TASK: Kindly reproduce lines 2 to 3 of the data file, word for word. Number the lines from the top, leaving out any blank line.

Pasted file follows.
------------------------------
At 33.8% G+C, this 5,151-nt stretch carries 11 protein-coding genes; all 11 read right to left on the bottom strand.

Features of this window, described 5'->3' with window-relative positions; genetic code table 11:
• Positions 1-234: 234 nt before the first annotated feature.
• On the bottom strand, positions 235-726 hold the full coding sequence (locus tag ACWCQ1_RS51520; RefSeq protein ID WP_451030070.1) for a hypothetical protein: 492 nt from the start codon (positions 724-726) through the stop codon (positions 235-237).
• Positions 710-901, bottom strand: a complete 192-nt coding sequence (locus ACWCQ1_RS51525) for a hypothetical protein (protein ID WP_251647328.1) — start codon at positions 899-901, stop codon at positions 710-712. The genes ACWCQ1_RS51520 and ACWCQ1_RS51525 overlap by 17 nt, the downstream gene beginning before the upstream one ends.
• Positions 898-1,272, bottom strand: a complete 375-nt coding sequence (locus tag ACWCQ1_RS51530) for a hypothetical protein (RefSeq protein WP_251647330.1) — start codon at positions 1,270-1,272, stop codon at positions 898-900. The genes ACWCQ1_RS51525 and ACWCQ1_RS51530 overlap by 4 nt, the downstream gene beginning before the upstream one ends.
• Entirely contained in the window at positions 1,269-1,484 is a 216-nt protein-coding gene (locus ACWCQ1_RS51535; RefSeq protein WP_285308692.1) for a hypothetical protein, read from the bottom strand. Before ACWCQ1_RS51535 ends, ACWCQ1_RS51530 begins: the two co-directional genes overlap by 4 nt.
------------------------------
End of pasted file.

Features of this window, described 5'->3' with window-relative positions; genetic code table 11:
• Positions 1-234: 234 nt before the first annotated feature.